Interactions and Treatment of Metals in Urban Stormwater

Thumbnail Image


Croft_umd_0117E_23855.pdf (2.51 MB)
No. of downloads:

Publication or External Link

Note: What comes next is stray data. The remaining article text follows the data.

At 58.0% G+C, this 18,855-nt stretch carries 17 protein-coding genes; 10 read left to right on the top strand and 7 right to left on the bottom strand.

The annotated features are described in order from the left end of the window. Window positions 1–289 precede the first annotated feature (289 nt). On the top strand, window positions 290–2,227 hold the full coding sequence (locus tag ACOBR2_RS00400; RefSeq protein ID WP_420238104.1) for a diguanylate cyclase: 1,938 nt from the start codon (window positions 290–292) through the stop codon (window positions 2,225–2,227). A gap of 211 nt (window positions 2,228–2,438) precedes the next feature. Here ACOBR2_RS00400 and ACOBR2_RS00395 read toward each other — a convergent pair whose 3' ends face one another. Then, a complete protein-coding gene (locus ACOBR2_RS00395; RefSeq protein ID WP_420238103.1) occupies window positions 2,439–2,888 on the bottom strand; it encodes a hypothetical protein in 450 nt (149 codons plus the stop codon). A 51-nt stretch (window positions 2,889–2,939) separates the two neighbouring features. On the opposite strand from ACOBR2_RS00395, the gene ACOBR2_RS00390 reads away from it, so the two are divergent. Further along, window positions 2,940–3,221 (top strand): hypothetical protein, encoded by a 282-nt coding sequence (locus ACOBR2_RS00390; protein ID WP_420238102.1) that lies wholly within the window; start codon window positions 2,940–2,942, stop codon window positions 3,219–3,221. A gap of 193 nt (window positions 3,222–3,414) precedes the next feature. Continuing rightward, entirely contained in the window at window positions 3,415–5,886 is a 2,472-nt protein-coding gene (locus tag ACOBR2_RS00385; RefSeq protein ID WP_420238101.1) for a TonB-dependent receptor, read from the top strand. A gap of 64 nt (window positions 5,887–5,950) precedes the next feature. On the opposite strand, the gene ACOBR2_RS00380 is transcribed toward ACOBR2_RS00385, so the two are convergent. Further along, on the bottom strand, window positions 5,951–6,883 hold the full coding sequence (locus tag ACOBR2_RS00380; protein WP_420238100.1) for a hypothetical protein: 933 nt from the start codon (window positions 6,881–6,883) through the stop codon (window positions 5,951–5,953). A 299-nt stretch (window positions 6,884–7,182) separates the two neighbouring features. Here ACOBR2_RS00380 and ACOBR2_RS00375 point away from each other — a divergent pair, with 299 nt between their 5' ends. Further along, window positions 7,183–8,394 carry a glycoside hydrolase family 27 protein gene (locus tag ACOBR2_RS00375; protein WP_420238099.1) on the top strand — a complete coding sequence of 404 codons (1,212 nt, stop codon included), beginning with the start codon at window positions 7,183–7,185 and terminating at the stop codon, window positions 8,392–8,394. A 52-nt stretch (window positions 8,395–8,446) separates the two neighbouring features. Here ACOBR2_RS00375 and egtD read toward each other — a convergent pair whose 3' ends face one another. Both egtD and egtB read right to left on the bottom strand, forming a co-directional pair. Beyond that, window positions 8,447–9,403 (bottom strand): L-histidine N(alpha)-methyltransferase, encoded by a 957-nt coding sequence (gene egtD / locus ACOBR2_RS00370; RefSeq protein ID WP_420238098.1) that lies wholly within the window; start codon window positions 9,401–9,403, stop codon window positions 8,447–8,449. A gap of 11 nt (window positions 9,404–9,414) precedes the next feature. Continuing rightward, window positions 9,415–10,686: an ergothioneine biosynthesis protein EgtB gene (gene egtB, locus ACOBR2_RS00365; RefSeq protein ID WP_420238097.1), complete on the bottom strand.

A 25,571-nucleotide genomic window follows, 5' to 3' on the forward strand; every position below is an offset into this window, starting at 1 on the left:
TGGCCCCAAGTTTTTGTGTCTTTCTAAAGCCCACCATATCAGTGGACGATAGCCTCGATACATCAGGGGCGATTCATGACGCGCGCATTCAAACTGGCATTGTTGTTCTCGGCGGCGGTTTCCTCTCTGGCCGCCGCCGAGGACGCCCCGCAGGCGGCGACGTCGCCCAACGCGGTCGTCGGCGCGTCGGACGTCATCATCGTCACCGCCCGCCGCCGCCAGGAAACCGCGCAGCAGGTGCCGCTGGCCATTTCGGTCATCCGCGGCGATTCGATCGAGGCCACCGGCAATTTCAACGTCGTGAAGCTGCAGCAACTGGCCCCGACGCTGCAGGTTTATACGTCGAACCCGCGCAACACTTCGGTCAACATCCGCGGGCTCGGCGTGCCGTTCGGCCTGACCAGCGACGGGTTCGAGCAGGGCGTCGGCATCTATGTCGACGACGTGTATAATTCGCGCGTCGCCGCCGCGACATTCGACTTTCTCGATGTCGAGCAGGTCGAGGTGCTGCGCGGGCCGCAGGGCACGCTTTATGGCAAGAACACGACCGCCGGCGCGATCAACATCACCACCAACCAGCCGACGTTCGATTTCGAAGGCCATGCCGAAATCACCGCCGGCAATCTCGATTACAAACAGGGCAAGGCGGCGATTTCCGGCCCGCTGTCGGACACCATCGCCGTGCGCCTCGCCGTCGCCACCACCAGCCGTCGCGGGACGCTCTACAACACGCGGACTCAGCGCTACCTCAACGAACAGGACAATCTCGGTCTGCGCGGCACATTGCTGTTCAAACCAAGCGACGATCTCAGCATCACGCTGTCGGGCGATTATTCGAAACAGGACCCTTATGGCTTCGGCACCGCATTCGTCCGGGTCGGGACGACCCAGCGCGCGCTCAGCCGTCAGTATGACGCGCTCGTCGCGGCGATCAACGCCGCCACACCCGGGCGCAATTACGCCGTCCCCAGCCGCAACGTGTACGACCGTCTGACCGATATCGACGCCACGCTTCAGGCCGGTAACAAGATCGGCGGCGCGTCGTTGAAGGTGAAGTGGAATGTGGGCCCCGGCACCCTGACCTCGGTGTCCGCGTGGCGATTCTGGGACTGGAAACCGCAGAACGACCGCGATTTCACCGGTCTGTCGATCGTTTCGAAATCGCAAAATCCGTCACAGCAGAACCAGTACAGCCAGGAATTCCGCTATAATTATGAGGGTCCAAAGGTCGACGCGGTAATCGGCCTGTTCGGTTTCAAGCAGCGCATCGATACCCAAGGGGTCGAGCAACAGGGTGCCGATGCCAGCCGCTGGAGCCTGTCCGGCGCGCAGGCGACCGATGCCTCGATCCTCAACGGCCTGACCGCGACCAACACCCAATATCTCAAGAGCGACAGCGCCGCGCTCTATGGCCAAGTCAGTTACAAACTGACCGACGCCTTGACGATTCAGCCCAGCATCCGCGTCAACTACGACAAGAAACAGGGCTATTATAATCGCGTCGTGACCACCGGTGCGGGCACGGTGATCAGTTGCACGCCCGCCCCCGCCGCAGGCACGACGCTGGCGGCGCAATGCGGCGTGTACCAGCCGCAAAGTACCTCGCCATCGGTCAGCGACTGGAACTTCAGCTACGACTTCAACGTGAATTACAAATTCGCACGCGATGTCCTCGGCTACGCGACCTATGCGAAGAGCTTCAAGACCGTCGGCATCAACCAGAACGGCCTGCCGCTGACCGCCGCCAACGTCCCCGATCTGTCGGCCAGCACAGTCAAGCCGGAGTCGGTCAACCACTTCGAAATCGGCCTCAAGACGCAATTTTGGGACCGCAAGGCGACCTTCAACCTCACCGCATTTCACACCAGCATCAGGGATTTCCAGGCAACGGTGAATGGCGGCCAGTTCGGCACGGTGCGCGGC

Increasing urbanization and a changing climate will only exacerbate the magnitude of pollution entering our waterways, threatening our drinking water source and aquatic ecosystems. Urban stormwater contains a cornucopia of pollutants that pose direct toxicity risks (e.g., metals, organics, pathogens) and indirect adverse effects (e.g., sediments, nutrients) to aquatic life. Metals, specifically copper (Cu) and zinc (Zn), are both ubiquitous in the urban environment and detrimental to aquatic ecosystems at low concentrations (approximately 10 ppb). Targeting this growing source of pollution upstream is critical in providing necessary environmental protections, especially as the intensifying effects of climate change and urbanization are imminent. This leads to the main research question – how can Cu and Zn loads in stormwater be reduced to protect aquatic ecosystems?Bioretention is a stormwater control measure (SCM) that mimics natural systems to take advantage of the natural filtering processes. In addition to hydrologic benefits, bioretention provides removal of particulate matter (PM) through filtration and sedimentation, and potential removal of dissolved constituents through chemical and biological processes. Studies including characterization of stormwater, road-deposited sediments (RDS), and performance of a mature bioretention cell were performed to determine treatability, mobility, and bioavailability of Cu and Zn in stormwater and through bioretention treatment. Both metals accumulated in the finest (<25 μm) fraction of RDS samples, however particulate bound (PB) Zn concentrations were enriched in stormwater compared to finer fractions of RDS, while PB-Cu was not. This indicated that PB-Zn is more mobile than PB-Cu, likely due to different sources of these metals in urban environments. The PM and PB metal loads were reduced by 82% and 83%, respectively, showing that mature bioretention cells are effective at reducing PM and PB contaminant loads. However, dissolved constituents were essentially unchanged through bioretention treatment, and concentrations of dissolved metals were measured at levels that potentially cause aquatic toxicity. Thus, alternative media amendments were investigated for further reduction of dissolved metal contents. Black carbon (BC) media including biochar, granular activated carbon (GAC), regenerated activated carbon (RAC), and a natural mineral sorbent, clinoptilolite zeolite, were tested in continuous columns, and in up-scaled modular treatment columns. The four tested BC media performed similarly for Cu and Zn removal, with Zn having an earlier breakthrough compared to Cu. This technology is predicted to provide reduction of dissolved Cu for up to 60 years with current rainfall predictions. Modular treatment columns showed that traditional bioretention soil media (BSM) provided effective removal of dissolved Zn (71%) and ineffective removal of Cu (17%). The subsequent BC polishing module was effective for Cu removal (40%), and zeolite showed potential for Zn removal. Overall, dissolved metals in stormwater are the most mobile, bioavailable, and difficult to remove through traditional filtration-based SCMs. This research has shown that fresh BSM can provide effective removal of dissolved Zn, and BC amendments are a potential solution for removal of dissolved Cu in stormwater. Refreshing the top few centimeters of an existing bioretention with fresh BSM can provide treatment of dissolved Zn. Retrofitting bioretention to include a polishing module either layered or in series with a mix of BC and zeolite can further reduce dissolved Cu and Zn loads in stormwater.